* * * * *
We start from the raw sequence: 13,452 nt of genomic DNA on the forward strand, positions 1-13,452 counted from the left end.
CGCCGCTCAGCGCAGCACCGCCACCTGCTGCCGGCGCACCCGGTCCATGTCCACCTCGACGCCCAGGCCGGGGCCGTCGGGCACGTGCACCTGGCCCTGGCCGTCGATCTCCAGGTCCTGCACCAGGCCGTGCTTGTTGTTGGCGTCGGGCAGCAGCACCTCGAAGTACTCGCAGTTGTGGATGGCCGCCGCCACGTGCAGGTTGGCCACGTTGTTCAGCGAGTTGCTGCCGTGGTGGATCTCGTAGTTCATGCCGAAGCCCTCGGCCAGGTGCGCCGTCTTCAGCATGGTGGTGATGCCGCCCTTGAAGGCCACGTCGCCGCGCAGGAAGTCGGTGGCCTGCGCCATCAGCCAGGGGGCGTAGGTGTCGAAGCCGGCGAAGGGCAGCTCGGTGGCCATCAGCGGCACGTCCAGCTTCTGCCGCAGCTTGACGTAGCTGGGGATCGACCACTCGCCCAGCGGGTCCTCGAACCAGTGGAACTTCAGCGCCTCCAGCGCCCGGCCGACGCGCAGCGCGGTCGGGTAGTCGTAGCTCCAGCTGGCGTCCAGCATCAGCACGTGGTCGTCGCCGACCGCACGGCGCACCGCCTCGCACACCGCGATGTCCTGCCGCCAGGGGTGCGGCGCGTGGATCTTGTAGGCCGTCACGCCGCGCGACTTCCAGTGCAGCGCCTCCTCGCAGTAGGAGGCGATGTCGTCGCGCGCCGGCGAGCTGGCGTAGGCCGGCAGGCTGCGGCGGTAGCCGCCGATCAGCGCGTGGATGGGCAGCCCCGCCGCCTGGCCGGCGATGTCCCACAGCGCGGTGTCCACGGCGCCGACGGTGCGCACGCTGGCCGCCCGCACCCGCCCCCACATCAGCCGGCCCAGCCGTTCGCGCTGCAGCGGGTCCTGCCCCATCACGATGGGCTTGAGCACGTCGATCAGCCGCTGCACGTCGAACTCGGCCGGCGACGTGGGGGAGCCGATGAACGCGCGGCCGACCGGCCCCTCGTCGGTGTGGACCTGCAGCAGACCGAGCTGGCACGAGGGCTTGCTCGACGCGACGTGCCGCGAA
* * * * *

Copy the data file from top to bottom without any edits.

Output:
We start from the raw sequence: 13,452 nt of genomic DNA on the forward strand, positions 1-13,452 counted from the left end.
CGCCGCTCAGCGCAGCACCGCCACCTGCTGCCGGCGCACCCGGTCCATGTCCACCTCGACGCCCAGGCCGGGGCCGTCGGGCACGTGCACCTGGCCCTGGCCGTCGATCTCCAGGTCCTGCACCAGGCCGTGCTTGTTGTTGGCGTCGGGCAGCAGCACCTCGAAGTACTCGCAGTTGTGGATGGCCGCCGCCACGTGCAGGTTGGCCACGTTGTTCAGCGAGTTGCTGCCGTGGTGGATCTCGTAGTTCATGCCGAAGCCCTCGGCCAGGTGCGCCGTCTTCAGCATGGTGGTGATGCCGCCCTTGAAGGCCACGTCGCCGCGCAGGAAGTCGGTGGCCTGCGCCATCAGCCAGGGGGCGTAGGTGTCGAAGCCGGCGAAGGGCAGCTCGGTGGCCATCAGCGGCACGTCCAGCTTCTGCCGCAGCTTGACGTAGCTGGGGATCGACCACTCGCCCAGCGGGTCCTCGAACCAGTGGAACTTCAGCGCCTCCAGCGCCCGGCCGACGCGCAGCGCGGTCGGGTAGTCGTAGCTCCAGCTGGCGTCCAGCATCAGCACGTGGTCGTCGCCGACCGCACGGCGCACCGCCTCGCACACCGCGATGTCCTGCCGCCAGGGGTGCGGCGCGTGGATCTTGTAGGCCGTCACGCCGCGCGACTTCCAGTGCAGCGCCTCCTCGCAGTAGGAGGCGATGTCGTCGCGCGCCGGCGAGCTGGCGTAGGCCGGCAGGCTGCGGCGGTAGCCGCCGATCAGCGCGTGGATGGGCAGCCCCGCCGCCTGGCCGGCGATGTCCCACAGCGCGGTGTCCACGGCGCCGACGGTGCGCACGCTGGCCGCCCGCACCCGCCCCCACATCAGCCGGCCCAGCCGTTCGCGCTGCAGCGGGTCCTGCCCCATCACGATGGGCTTGAGCACGTCGATCAGCCGCTGCACGTCGAACTCGGCCGGCGACGTGGGGGAGCCGATGAACGCGCGGCCGACCGGCCCCTCGTCGGTGTGGACCTGCAGCAGACCGAGCTGGCACGAGGGCTTGCTCGACGCGACGTGCCGCGAA